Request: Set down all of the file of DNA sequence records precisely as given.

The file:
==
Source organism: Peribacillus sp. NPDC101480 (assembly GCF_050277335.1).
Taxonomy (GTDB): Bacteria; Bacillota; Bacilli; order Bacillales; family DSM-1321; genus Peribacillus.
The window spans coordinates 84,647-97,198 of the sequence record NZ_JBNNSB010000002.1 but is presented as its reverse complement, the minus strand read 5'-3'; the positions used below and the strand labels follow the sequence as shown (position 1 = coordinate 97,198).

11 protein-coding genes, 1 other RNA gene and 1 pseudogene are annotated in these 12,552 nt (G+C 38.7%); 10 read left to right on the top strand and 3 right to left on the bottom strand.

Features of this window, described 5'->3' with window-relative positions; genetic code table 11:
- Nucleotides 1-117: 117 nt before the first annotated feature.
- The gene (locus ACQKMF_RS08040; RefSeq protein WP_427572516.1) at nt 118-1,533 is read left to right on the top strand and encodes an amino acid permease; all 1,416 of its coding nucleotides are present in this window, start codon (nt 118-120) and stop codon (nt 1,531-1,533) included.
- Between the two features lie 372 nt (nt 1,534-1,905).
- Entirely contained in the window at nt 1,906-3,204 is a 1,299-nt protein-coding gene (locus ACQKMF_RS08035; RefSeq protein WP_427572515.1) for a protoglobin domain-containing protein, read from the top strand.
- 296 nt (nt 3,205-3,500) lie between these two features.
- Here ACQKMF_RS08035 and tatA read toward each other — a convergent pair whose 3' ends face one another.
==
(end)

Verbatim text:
Source organism: Peribacillus sp. NPDC101480 (assembly GCF_050277335.1).
Taxonomy (GTDB): Bacteria; Bacillota; Bacilli; order Bacillales; family DSM-1321; genus Peribacillus.
The window spans coordinates 84,647-97,198 of the sequence record NZ_JBNNSB010000002.1 but is presented as its reverse complement, the minus strand read 5'-3'; the positions used below and the strand labels follow the sequence as shown (position 1 = coordinate 97,198).

11 protein-coding genes, 1 other RNA gene and 1 pseudogene are annotated in these 12,552 nt (G+C 38.7%); 10 read left to right on the top strand and 3 right to left on the bottom strand.

Features of this window, described 5'->3' with window-relative positions; genetic code table 11:
- Nucleotides 1-117: 117 nt before the first annotated feature.
- The gene (locus ACQKMF_RS08040; RefSeq protein WP_427572516.1) at nt 118-1,533 is read left to right on the top strand and encodes an amino acid permease; all 1,416 of its coding nucleotides are present in this window, start codon (nt 118-120) and stop codon (nt 1,531-1,533) included.
- Between the two features lie 372 nt (nt 1,534-1,905).
- Entirely contained in the window at nt 1,906-3,204 is a 1,299-nt protein-coding gene (locus ACQKMF_RS08035; RefSeq protein WP_427572515.1) for a protoglobin domain-containing protein, read from the top strand.
- 296 nt (nt 3,205-3,500) lie between these two features.
- Here ACQKMF_RS08035 and tatA read toward each other — a convergent pair whose 3' ends face one another.